The six senators who introduced legislation Thursday to slow down implementation of the "Volcker rule," designed to prohibit banks from profiting from trading on their own accounts, are the recipients of ample amounts of campaign cash from the financial industry.
Three Democrats and three Republicans are cosponsoring the effort to push back the effective date of a rule that has provoked bitter complaints from the banking industry. The Dodd-Frank law mandated that it go into effect July 21, the second anniversary of the financial regulatory overhaul. More than 17,000 comments have flooded into federal financial agencies. The proposed legislation ...Continue reading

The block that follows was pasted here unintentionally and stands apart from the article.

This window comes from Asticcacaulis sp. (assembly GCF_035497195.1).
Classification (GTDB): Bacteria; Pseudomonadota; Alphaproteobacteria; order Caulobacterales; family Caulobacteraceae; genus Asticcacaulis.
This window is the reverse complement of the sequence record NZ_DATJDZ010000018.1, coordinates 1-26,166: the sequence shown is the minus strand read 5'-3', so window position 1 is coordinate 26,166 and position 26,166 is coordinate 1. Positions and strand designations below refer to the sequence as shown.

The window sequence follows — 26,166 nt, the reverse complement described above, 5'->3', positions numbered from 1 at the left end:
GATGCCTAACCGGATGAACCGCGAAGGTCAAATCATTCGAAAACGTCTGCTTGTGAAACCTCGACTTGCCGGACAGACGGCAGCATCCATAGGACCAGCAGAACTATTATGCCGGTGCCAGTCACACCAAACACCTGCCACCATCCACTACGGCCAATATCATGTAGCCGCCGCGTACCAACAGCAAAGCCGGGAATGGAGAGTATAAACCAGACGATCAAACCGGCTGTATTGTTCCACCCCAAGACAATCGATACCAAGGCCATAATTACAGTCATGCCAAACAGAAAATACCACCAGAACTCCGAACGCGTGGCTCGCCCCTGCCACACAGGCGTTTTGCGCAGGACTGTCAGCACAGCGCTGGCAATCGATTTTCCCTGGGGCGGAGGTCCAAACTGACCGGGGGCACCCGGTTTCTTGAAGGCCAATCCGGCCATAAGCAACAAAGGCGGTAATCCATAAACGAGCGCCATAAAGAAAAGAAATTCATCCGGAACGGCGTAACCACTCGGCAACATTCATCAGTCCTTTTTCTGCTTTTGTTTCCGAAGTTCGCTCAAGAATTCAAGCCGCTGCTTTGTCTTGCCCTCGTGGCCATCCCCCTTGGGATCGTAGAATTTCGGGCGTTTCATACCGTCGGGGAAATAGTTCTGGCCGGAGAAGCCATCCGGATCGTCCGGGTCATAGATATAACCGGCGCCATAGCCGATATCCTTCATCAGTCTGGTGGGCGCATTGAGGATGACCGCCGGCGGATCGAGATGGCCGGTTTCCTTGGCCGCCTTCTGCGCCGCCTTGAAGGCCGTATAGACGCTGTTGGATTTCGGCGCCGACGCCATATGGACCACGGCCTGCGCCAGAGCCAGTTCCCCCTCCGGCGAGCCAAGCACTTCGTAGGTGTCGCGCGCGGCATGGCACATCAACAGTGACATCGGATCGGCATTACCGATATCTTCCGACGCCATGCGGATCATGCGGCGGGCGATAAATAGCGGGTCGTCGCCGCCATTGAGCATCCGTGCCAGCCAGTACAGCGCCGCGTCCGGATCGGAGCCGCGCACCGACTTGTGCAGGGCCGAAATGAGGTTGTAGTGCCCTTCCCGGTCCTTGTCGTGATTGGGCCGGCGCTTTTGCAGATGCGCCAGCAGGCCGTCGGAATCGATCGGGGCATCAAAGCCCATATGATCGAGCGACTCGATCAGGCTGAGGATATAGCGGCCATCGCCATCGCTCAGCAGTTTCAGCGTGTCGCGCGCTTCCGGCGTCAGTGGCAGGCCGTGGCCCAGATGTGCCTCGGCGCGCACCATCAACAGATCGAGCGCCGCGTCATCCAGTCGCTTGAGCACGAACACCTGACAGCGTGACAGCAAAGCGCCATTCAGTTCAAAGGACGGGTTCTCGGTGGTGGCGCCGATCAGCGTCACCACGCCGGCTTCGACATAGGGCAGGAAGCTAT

Senators selected to work to combine the House and Senate financial regulation bills in a conference committee are some of... View ArticleContinue reading
In the 2004 Presidential election Ohio was a crucial battleground state, its electoral votes deciding the outcome. The surge in GOP activism and the excitement in the party have since subsided due to a series of high profile corruption scandals resulting in guilty pleas by the Governor, a chief Bush fundraiser, and a sitting congressman. All of these scandals will likely depress Republican voter turnout in a state with a toss-up Senate race, an open governor’s mansion, and four close House races. Local corruption issues, just like national ones, look to have a big impact on the midterm elections in important races.Continue reading